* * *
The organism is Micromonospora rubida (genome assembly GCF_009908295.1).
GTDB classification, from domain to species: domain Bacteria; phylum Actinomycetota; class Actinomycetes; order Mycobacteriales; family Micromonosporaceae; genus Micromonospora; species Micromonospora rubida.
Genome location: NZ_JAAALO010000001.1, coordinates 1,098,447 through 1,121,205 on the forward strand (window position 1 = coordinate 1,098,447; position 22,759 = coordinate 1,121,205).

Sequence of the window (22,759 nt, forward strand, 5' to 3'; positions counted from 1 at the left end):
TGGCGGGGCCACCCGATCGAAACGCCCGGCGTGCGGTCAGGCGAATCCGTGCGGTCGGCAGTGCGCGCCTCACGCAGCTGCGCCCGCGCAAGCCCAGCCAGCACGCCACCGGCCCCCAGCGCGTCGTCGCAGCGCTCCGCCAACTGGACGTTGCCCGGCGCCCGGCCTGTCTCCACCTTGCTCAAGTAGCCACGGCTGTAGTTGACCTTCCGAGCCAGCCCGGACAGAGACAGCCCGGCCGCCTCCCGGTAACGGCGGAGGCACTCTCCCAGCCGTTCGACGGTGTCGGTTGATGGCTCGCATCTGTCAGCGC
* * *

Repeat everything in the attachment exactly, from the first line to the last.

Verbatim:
The organism is Micromonospora rubida (genome assembly GCF_009908295.1).
GTDB classification, from domain to species: domain Bacteria; phylum Actinomycetota; class Actinomycetes; order Mycobacteriales; family Micromonosporaceae; genus Micromonospora; species Micromonospora rubida.
Genome location: NZ_JAAALO010000001.1, coordinates 1,098,447 through 1,121,205 on the forward strand (window position 1 = coordinate 1,098,447; position 22,759 = coordinate 1,121,205).

Sequence of the window (22,759 nt, forward strand, 5' to 3'; positions counted from 1 at the left end):
TGGCGGGGCCACCCGATCGAAACGCCCGGCGTGCGGTCAGGCGAATCCGTGCGGTCGGCAGTGCGCGCCTCACGCAGCTGCGCCCGCGCAAGCCCAGCCAGCACGCCACCGGCCCCCAGCGCGTCGTCGCAGCGCTCCGCCAACTGGACGTTGCCCGGCGCCCGGCCTGTCTCCACCTTGCTCAAGTAGCCACGGCTGTAGTTGACCTTCCGAGCCAGCCCGGACAGAGACAGCCCGGCCGCCTCCCGGTAACGGCGGAGGCACTCTCCCAGCCGTTCGACGGTGTCGGTTGATGGCTCGCATCTGTCAGCGC